The local NGO consortium Cooperation Committee for Cambodia reported in July that NGOs generally lacked guidance from the government on how to comply with the requirements.
See the Department of State’s International Religious Freedom Report at www.state.gov/religiousfreedomreport/.
d. Freedom of Movement, Internally Displaced Persons, Protection of Refugees, and Stateless Persons
The law provides for freedom of internal movement, foreign travel, emigration, and repatriation, and the government generally respected these rights.
Exile: In previous years government critics and opposition politicians often went into self-imposed foreign exile. In some cases the government subsequently took steps to block exiles’ return. Thai authorities forcibly returned one local labor activist with refugee status in Thailand to Cambodia in February.
PROTECTION OF REFUGEES
Refoulement: Alleging that their claim to asylum was weak and that they were “economic migrants,” the government began deportation proceedings against 29 Vietnamese Christian Montagnards. These were the latest cases in the refoulement of at least 140 Montagnard asylum seekers to Vietnam since 2015. Some NGOs attributed this policy to pressure from the Vietnamese government. Following a critical August 2017 statement by Rhona Smith, UN special rapporteur on human rights in Cambodia, in which she acknowledged the legitimacy of the asylum claims of 36 Vietnamese Christian Montagnards, the Cambodian government sent seven of the Montagnards to a third country. The government also dismissed the special rapporteur’s statement and condemned her for interference in the country’s domestic affairs.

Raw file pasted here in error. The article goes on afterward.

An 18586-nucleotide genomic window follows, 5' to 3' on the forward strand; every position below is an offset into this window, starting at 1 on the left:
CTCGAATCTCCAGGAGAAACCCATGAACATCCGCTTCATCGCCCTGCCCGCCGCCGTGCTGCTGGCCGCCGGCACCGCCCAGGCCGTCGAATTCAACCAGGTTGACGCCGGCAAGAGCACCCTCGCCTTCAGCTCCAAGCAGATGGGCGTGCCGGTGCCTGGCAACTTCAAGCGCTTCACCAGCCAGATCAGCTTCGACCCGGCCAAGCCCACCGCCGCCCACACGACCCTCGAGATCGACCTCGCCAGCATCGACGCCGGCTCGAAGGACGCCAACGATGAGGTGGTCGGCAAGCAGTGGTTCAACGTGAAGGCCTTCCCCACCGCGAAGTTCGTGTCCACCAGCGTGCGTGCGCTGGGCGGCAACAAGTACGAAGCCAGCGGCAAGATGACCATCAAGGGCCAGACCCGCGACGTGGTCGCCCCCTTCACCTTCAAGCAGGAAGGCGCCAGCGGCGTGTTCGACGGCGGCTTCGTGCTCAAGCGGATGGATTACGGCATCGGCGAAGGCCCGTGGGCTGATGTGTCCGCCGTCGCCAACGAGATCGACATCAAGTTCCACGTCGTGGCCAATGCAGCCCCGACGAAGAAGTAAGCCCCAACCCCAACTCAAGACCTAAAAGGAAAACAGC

Access to Asylum: The law provides for the granting of asylum or refugee status, and the government has established a system for providing protection to refugees. The system, however, is not equally accessible to all refugees and asylum seekers (see above).
Employment: Persons granted refugee status do not have the right to work.
Access to Basic Services: Persons granted refugee status do not have access to basic services, including public and banking services.
Durable Solutions: By agreement with Australia, in 2014 the government began accepting for domestic resettlement seven refugees detained while seeking asylum in Australia. The last refugee arrived in April 2017. Of the seven, three who were Rohingya from Burma remained in the country, while the other four–one from Burma and three Iraqis–chose to return to their home countries. Although the three Rohingya refugees decided to stay in the country, no effective pathway to citizenship existed for them. During the year one of the remaining refugees threatened a hunger strike unless authorities reunited him with his family.
The country had habitual residents who were de facto stateless. There were no recent, reliable data on the number or demography of stateless persons; however, UNHCR reported they were primarily ethnic Vietnamese. The government did not effectively implement laws or policies to provide such persons the opportunity to gain nationality (see section 6, Children). The most common reason for statelessness was lack of proper documents from the country of origin.
According to an NGO, individuals without proof of nationality often did not have access to formal employment, education, marriage registration, the courts, or the right to own land.